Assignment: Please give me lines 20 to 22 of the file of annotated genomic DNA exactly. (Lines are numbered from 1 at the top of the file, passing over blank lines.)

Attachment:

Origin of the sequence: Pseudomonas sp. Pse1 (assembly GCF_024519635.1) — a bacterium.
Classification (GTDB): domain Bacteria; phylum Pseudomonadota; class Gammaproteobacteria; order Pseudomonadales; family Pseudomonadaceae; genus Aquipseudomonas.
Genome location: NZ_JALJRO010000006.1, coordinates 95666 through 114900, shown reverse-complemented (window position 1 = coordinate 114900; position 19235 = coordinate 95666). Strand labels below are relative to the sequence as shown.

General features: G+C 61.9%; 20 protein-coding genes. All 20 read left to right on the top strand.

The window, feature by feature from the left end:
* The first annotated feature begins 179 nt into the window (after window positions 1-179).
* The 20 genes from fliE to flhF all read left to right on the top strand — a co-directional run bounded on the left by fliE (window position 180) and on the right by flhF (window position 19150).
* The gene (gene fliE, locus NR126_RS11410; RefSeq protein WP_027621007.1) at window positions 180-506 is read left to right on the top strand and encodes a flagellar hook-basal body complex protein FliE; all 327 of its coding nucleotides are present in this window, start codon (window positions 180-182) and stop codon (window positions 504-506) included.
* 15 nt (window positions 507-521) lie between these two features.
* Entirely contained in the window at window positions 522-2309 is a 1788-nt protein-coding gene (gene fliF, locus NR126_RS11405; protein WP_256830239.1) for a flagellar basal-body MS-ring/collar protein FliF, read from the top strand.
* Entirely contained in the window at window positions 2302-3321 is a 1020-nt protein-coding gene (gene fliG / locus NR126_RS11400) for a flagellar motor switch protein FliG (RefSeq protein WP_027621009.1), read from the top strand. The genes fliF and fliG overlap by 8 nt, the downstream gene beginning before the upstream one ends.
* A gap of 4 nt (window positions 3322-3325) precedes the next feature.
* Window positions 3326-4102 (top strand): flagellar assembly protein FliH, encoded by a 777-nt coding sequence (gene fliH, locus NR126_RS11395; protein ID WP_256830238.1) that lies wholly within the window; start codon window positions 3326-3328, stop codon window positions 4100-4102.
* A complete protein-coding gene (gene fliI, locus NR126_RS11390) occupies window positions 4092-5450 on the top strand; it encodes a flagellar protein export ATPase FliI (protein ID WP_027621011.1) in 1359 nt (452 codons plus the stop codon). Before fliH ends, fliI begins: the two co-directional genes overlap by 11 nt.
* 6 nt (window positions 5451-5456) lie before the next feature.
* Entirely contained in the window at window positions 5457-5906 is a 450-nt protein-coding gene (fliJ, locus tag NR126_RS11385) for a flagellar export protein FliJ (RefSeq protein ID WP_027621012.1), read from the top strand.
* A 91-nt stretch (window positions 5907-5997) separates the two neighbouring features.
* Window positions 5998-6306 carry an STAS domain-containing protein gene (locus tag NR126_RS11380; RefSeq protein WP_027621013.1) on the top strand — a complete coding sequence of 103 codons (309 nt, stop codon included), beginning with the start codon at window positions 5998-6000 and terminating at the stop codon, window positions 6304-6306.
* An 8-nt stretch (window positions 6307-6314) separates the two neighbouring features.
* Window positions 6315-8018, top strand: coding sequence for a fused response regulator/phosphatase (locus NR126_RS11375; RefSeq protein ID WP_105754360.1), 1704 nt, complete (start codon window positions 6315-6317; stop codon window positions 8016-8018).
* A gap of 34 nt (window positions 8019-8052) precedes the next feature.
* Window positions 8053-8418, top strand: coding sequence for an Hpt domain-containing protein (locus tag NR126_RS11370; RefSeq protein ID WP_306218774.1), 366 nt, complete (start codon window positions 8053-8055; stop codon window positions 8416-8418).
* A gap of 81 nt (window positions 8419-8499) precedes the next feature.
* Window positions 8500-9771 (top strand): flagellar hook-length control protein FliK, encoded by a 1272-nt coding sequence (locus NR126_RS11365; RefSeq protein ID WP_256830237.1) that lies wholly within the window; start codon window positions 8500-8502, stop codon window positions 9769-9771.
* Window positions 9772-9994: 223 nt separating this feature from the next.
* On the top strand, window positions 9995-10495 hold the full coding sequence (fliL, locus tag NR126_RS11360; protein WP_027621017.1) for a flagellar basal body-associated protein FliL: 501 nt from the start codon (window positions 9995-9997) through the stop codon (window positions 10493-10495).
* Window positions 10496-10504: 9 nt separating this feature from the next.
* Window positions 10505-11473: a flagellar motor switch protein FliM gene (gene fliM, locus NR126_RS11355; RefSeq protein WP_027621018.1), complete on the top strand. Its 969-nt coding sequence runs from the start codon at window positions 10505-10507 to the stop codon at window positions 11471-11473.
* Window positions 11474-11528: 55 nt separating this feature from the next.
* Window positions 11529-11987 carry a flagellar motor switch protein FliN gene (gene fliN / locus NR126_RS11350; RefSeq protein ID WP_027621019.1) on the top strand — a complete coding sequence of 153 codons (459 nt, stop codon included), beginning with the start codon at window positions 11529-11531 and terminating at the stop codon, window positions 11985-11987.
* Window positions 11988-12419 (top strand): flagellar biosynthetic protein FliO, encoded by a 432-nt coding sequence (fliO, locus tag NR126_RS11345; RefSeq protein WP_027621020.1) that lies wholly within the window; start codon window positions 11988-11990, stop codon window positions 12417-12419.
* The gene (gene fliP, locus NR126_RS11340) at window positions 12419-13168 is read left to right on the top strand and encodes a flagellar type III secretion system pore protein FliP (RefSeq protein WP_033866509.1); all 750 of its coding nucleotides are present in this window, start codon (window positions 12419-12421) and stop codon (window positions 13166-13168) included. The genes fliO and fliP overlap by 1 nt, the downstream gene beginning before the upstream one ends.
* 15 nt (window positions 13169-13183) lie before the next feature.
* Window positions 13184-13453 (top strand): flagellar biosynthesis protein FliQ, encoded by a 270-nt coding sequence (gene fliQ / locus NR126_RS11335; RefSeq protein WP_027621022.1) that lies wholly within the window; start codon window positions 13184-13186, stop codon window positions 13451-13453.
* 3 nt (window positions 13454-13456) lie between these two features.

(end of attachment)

* Window positions 6315-8018, top strand: coding sequence for a fused response regulator/phosphatase (locus NR126_RS11375; RefSeq protein ID WP_105754360.1), 1704 nt, complete (start codon window positions 6315-6317; stop codon window positions 8016-8018).
* A gap of 34 nt (window positions 8019-8052) precedes the next feature.
* Window positions 8053-8418, top strand: coding sequence for an Hpt domain-containing protein (locus tag NR126_RS11370; RefSeq protein ID WP_306218774.1), 366 nt, complete (start codon window positions 8053-8055; stop codon window positions 8416-8418).